I am giving a test next week. I don’t give many.
…When I was a kid, my teachers always gave tests. I was schooled in a testing culture… School was something like this, in every subject, with most of my teachers… Do you remember anything like this?
- Teacher says “In this unit we are going to learn ______. You need to know this because it is important! ______ is important because it is going to be on the test, and you can’t get a good job/be a good person/be intelligent, if you don’t know ______.” (By grade 5 or 6 a lot of kids stopped believing this. Others weren’t allowed to stop believing it because their parents really wanted them to go to university to become a doctor or lawyer.)
- It continued like this… Teacher puts notes on an overhead or chalkboard and talks a lot about stuff we don’t understand, and we don’t hear her anyway because we’re too busy copying things down. Some of the overheads have been used several times, but other teachers just wrote stuff down off the top of their heads (robots, electronic web-based lessons and software programs can do this now, but that’s okay because most industries won’t suffer irrelevance or job loss to these things – right? right?). Some kids don’t hear her or copy anything down because they can’t see it, can’t actually physically write well, or just don’t believe the teacher that this it is really important to know about… so they doodle, talk to neighbours or think about recess or how hungry they are because they didn’t get a breakfast that day. This goes on repeatedly, day after day, interrupted each day by a bell or a transition to the next 40 minute block of some other unrelated topic or subject. We forget half the stuff or more. Every classroom is organized in a way that tells us to worship whatever or whoever is at the front of the room, like the screen or the board we’re copying from for example. Talking isn’t usually allowed because it interrupts the person explaining the information or the people from copying it.
- In between classes, we get assigned sections of a textbook to read, usually at home with no guidance or provision of thinking and reading strategies, and then we answer questions from the back of the chapter. Really progressive publishers started putting them in the front of the chapter. We have to copy down the entire question before writing the answer, and we have to do it neatly or it doesn’t count.
- After we handed in the questions, we moved on to the next topic without stopping to see if everyone gets it. Sometimes the questions are marked, but most of the time they weren’t. In math you would read the textbook and answer questions 1-10, but only a,c,e,g,i,k or sometimes b,d,f,h,j,l. Really organized teachers had copies of worksheets to help us organize where to write the answers. And if they were really creative, they weren’t work sheets but crossword puzzles, connect the dots, or things where we got to cut and paste stuff. In elementary we would get to draw and colour a picture that related to the questions. In high school, drawing didn’t count, unless it was a map that we had to colour, then your spelling, drawing and colouring skills counted for more marks than whether you actually knew where something was or why it was geographically significant.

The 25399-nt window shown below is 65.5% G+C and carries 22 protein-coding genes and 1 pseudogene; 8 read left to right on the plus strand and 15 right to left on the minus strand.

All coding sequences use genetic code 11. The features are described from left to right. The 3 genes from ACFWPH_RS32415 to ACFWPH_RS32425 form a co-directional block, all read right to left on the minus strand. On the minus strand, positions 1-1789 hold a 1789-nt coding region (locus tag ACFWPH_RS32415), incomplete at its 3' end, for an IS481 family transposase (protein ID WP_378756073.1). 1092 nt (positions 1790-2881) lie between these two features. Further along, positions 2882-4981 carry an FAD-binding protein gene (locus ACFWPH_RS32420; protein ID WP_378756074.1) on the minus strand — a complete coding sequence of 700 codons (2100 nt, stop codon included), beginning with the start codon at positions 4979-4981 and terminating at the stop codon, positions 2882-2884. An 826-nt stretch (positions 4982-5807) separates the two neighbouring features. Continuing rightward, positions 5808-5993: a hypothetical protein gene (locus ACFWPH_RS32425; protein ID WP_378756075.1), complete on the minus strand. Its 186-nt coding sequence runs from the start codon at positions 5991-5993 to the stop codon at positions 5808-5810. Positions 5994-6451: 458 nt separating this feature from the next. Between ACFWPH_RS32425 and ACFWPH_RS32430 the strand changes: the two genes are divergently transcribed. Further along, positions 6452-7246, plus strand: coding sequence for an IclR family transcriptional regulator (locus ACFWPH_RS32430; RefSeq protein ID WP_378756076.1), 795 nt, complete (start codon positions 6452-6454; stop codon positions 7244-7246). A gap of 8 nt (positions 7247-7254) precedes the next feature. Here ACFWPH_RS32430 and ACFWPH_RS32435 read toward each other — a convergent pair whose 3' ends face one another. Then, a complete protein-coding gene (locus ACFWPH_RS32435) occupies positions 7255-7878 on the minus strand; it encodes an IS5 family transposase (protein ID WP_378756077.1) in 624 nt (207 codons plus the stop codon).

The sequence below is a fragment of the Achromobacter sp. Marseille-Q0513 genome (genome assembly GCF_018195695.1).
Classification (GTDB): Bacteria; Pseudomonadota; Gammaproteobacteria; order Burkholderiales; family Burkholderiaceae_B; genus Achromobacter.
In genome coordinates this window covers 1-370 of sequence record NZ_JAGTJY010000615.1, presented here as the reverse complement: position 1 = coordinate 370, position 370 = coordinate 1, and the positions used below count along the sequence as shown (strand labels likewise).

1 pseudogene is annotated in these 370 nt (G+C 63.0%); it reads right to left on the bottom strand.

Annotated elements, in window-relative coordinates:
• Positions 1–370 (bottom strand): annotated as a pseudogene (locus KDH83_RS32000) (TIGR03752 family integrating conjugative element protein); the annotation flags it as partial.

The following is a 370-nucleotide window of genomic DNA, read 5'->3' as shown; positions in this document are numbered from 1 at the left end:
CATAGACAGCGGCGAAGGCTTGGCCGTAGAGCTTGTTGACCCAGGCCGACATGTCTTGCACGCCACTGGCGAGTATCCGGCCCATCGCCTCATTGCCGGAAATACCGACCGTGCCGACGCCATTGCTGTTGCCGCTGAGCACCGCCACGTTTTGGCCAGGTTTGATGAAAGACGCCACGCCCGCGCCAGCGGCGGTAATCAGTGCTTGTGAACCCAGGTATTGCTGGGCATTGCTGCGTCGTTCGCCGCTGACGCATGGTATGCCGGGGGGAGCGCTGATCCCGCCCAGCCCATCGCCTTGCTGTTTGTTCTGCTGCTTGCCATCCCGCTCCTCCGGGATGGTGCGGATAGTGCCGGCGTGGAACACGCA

- We might do a science experiment or have a discussion. Experiments were a once a year thing. In discussing homework questions the teacher would give us a “participation mark” sometimes and comment on my report card that I’m either A: “Too disruptive – I would do better if I focused more” or B: “I need to participate more – I would do better if I raised my hand to answer the teacher’s questions more often.”
- Occasionally this routine was disrupted by a quiz to see if I remember any of the questions I answered. If I discussed or shared work with another student it was cheating and I got zero. These quizzes were collected and averaged to give me my “grade.” Other disruptions included marching down to the library (now bringing in the computers) to research, and then making a poster or an essay report or a presentation at the end of the unit about something we covered in the unit. As the calendar turned toward the late 1990s-2000s, you could use computers and make really cool presentations where 10% of your time was spent reading and learning, and the other 90% of the time spent thinking about what kind of cool bullets or background colours you could use. You usually didn’t get a choice for how to present the learning. If you were lucky, your parents did the project with you or for you because they were more worried about your mark than you were. The teacher never gave feedback on your research and planning along the way. The final mark was your final mark, unless you didn’t hand it in, in which case you got marks deducted. If you finished early or did something really cool you could get “bonus marks.” Some of my classmates actually got “105%” on their report card – wow! Lot’s of my university professors taught like this too, and were really angry my K-12 teachers didn’t do enough of this rigorous teaching, because clearly we weren’t prepared for more and more of this kind of “learning.”